Welcome back to school everyone! Last year, Grant School celebrated its 130th birthday and I am so proud of the great things that this district has done over that long rich history. As we launch this school year, I believe that Grant School will continue to do great things. When I met with my staff in our welcome back meetings in August, I talked about great things and what it takes to make great things happen for our school. As part of my presentation I shared these words from a famous speech by President Theodore Roosevelt:
“It is not the critic who counts; not the man who points out how the strong man stumbles, or where the doer of deeds could have done them better. The credit belongs to the man who is actually in the arena, whose face is marred by dust and sweat and blood; who strives valiantly; who errs, who comes short again and again, because there is no effort without error and shortcoming; but who does actually strive to do the deeds; who knows great enthusiasms, the great devotions; who spends himself in a worthy cause; who at the best knows in the end the triumph of high achievement, and who at the worst, if he fails, at least fails while daring greatly, so that his place shall never be with those cold and timid souls who neither know victory nor defeat.”
I love these words and I believe that there is a lot of truth to them. As you read this I want you to think about the great things that have happened in your life. As you reflect back on those moments I hope you feel Roosevelt’s words resonate and I hope you see now the great risks that you were taking in that moment. I hope you feel grateful that you took that risk and I hope you feel encouraged to take more risks when life gives you the opportunity to do so.
That’s the thing that I have learned recently about making great things happen. There is a fear that must be overcome in order to make great things happen. Many of us at Grant have been reading a book titled Daring Greatly by Brené Brown and in that book (and an incredible TED talk!) she talks about the power of vulnerability in attempting to live lives that matter. That risk that we feel right before something great happens to us is the vulnerability that she is talking about. We love, knowing the risk of heartbreak. We succeed, knowing that failure may be one bad move away. We trust wholeheartedly, knowing that people are sometimes not trustworthy. We do these things…these great things, and they happen because we allowed ourselves to be vulnerable. In fact, our vulnerability unlocks the potential for great things to happen in our lives. No vulnerability=no great things. The two are inseparably packaged into a life-changing bundle.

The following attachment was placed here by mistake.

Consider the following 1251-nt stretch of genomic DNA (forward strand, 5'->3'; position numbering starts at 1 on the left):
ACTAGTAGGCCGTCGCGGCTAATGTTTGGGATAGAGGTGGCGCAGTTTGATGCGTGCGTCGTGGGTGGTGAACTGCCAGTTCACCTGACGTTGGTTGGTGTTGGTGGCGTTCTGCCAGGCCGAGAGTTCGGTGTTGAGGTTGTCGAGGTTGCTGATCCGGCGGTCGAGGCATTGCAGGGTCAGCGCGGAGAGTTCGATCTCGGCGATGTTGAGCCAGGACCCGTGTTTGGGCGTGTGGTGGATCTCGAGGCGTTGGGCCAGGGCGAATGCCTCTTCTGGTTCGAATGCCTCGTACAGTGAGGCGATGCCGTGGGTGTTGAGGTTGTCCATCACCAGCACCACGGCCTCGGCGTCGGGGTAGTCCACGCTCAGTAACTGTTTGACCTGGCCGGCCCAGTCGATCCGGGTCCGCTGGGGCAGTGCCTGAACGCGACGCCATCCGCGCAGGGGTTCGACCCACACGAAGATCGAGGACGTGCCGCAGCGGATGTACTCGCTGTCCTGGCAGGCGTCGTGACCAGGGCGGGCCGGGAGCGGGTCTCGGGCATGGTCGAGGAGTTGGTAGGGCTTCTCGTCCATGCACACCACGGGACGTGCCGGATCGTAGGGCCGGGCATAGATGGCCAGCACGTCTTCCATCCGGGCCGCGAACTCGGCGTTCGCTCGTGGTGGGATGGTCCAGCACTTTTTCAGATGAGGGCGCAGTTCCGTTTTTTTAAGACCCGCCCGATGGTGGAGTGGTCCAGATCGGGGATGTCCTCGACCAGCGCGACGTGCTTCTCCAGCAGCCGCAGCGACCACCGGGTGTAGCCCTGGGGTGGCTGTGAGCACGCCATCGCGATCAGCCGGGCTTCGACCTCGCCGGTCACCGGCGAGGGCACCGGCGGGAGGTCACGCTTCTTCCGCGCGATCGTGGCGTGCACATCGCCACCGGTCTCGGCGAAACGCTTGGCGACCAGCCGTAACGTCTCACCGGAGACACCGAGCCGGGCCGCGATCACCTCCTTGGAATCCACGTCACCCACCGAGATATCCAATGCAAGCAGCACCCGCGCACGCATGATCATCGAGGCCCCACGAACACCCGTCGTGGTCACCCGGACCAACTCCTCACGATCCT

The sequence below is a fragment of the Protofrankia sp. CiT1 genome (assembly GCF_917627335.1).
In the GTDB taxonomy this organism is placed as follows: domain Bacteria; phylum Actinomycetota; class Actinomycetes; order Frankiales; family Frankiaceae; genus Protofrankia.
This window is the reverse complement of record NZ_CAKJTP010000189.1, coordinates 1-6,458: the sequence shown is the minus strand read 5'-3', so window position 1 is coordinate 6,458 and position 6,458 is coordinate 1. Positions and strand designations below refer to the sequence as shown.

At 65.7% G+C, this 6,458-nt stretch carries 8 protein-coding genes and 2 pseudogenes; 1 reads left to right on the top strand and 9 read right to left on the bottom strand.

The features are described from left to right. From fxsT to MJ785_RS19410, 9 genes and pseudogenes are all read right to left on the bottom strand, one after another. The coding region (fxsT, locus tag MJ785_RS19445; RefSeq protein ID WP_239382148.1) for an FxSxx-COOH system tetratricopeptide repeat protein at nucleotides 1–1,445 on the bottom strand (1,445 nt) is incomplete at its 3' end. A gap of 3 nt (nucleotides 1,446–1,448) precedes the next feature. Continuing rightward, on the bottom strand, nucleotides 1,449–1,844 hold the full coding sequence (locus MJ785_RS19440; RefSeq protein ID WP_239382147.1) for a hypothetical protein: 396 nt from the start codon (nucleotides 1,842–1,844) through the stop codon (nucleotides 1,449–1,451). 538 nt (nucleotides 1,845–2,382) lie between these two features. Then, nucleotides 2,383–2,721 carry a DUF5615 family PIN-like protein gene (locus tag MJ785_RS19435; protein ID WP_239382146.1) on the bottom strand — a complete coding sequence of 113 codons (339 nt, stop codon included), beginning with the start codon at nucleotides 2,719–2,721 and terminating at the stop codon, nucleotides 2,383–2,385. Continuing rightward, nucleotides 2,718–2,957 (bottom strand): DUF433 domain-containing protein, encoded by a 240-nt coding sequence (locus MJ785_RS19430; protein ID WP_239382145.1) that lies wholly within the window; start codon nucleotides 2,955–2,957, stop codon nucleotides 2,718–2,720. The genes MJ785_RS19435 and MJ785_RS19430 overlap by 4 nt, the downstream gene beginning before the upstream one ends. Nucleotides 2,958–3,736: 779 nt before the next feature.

So why is Grant School having these discussions? Because we want to do great things and we need to know the science behind it so that we can unlock it in our classrooms, in our conversations, and in our students. In those meetings in August with my staff we talked about what it means to dare greatly. As I see it, that is one of the essential things that differentiates Grant School from other places. Every day my staff jump into the arena with “great enthusiasms and great devotions” to make magic and learning happen. Every day the parents of our students jump into the arena and “strive valiantly” to put the needs of their kids above their own, to engage with their kids to learn about their lives and their hearts, and do everything they can to raise confident, competent, and compassionate kids.
Does it work every time we step into the arena? No. That’s where vulnerability comes in. In order to make great things happen, we need to take risks and “dare greatly”. There will always be someone saying that it cannot be done or we should have done it better. I don’t know about you, but for me so many times, the critical voice is my own self-doubt. Maybe it’s the internal Cubs fan script running in my head that always looks for how it is not going to work and tries to constantly remind me that we’ll just find another way to lose. I am done listening to that voice and any voice that criticizes my efforts to make great things happen. I will go even further to say that I will do everything that I can to not be that voice to my staff as they strive to take risks and make great things happen for their students.
That is my message to the Grant School community because we cannot do it alone. Our theme this year is “Better Together” for a reason. That theme sends the message loud and clear that we need you to continue to support us as we take risks. We need you to take risks. We need our students to take risks. Our cause is worthy and we need you to be our partners. Our aim is lofty and I am so excited about the great things that will happen at Grant School this year. Let’s do this…GO COUGARS!
P.S…If you need a great book to read, swing by my office.